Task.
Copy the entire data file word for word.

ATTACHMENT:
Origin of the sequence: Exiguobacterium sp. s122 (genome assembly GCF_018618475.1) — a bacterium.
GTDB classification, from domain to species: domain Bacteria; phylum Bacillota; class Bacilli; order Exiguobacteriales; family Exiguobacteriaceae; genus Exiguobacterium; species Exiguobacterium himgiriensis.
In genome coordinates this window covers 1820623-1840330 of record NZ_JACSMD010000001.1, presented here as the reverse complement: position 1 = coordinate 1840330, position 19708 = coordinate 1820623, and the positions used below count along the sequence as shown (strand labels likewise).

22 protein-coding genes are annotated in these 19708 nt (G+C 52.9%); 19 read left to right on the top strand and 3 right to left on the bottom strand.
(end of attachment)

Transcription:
Origin of the sequence: Exiguobacterium sp. s122 (genome assembly GCF_018618475.1) — a bacterium.
GTDB classification, from domain to species: domain Bacteria; phylum Bacillota; class Bacilli; order Exiguobacteriales; family Exiguobacteriaceae; genus Exiguobacterium; species Exiguobacterium himgiriensis.
In genome coordinates this window covers 1820623-1840330 of record NZ_JACSMD010000001.1, presented here as the reverse complement: position 1 = coordinate 1840330, position 19708 = coordinate 1820623, and the positions used below count along the sequence as shown (strand labels likewise).

22 protein-coding genes are annotated in these 19708 nt (G+C 52.9%); 19 read left to right on the top strand and 3 right to left on the bottom strand.